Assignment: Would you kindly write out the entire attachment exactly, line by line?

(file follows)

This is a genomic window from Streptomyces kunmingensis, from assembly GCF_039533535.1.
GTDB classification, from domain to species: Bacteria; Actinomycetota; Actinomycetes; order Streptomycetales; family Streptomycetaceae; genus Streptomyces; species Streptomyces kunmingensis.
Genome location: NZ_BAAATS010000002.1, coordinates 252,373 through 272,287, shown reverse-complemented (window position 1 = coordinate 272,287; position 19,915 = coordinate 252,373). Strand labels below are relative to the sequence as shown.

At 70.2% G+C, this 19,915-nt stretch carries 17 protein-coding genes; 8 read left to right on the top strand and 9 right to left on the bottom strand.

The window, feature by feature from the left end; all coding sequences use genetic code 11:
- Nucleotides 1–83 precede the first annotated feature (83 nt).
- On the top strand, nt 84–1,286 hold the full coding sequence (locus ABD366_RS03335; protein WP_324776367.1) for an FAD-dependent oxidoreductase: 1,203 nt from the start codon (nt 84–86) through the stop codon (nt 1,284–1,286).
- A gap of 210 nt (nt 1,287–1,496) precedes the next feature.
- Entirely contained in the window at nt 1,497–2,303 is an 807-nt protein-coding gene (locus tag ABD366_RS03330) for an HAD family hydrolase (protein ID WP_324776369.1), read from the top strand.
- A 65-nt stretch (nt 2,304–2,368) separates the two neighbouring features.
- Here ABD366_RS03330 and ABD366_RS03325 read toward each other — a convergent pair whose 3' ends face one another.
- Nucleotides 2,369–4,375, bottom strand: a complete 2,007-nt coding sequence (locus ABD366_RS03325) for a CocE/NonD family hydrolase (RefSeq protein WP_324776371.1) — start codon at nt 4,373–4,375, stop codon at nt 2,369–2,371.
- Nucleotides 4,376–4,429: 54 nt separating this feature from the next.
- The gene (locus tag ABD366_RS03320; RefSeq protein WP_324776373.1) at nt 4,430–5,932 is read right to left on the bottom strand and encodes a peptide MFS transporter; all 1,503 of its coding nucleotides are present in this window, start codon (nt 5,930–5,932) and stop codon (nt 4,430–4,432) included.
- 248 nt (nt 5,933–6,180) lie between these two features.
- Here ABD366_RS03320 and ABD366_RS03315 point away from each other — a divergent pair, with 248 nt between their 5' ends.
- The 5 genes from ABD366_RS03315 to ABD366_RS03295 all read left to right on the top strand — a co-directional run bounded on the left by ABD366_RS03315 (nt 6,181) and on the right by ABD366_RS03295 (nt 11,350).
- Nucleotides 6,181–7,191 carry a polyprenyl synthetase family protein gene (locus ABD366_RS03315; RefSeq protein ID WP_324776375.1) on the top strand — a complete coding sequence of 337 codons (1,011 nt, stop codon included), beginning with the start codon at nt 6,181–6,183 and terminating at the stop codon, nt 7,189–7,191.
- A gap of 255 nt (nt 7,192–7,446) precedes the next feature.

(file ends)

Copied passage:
This is a genomic window from Streptomyces kunmingensis, from assembly GCF_039533535.1.
GTDB classification, from domain to species: Bacteria; Actinomycetota; Actinomycetes; order Streptomycetales; family Streptomycetaceae; genus Streptomyces; species Streptomyces kunmingensis.
Genome location: NZ_BAAATS010000002.1, coordinates 252,373 through 272,287, shown reverse-complemented (window position 1 = coordinate 272,287; position 19,915 = coordinate 252,373). Strand labels below are relative to the sequence as shown.

At 70.2% G+C, this 19,915-nt stretch carries 17 protein-coding genes; 8 read left to right on the top strand and 9 right to left on the bottom strand.

The window, feature by feature from the left end; all coding sequences use genetic code 11:
- Nucleotides 1–83 precede the first annotated feature (83 nt).
- On the top strand, nt 84–1,286 hold the full coding sequence (locus ABD366_RS03335; protein WP_324776367.1) for an FAD-dependent oxidoreductase: 1,203 nt from the start codon (nt 84–86) through the stop codon (nt 1,284–1,286).
- A gap of 210 nt (nt 1,287–1,496) precedes the next feature.
- Entirely contained in the window at nt 1,497–2,303 is an 807-nt protein-coding gene (locus tag ABD366_RS03330) for an HAD family hydrolase (protein ID WP_324776369.1), read from the top strand.
- A 65-nt stretch (nt 2,304–2,368) separates the two neighbouring features.
- Here ABD366_RS03330 and ABD366_RS03325 read toward each other — a convergent pair whose 3' ends face one another.
- Nucleotides 2,369–4,375, bottom strand: a complete 2,007-nt coding sequence (locus ABD366_RS03325) for a CocE/NonD family hydrolase (RefSeq protein WP_324776371.1) — start codon at nt 4,373–4,375, stop codon at nt 2,369–2,371.
- Nucleotides 4,376–4,429: 54 nt separating this feature from the next.
- The gene (locus tag ABD366_RS03320; RefSeq protein WP_324776373.1) at nt 4,430–5,932 is read right to left on the bottom strand and encodes a peptide MFS transporter; all 1,503 of its coding nucleotides are present in this window, start codon (nt 5,930–5,932) and stop codon (nt 4,430–4,432) included.
- 248 nt (nt 5,933–6,180) lie between these two features.
- Here ABD366_RS03320 and ABD366_RS03315 point away from each other — a divergent pair, with 248 nt between their 5' ends.
- The 5 genes from ABD366_RS03315 to ABD366_RS03295 all read left to right on the top strand — a co-directional run bounded on the left by ABD366_RS03315 (nt 6,181) and on the right by ABD366_RS03295 (nt 11,350).
- Nucleotides 6,181–7,191 carry a polyprenyl synthetase family protein gene (locus ABD366_RS03315; RefSeq protein ID WP_324776375.1) on the top strand — a complete coding sequence of 337 codons (1,011 nt, stop codon included), beginning with the start codon at nt 6,181–6,183 and terminating at the stop codon, nt 7,189–7,191.
- A gap of 255 nt (nt 7,192–7,446) precedes the next feature.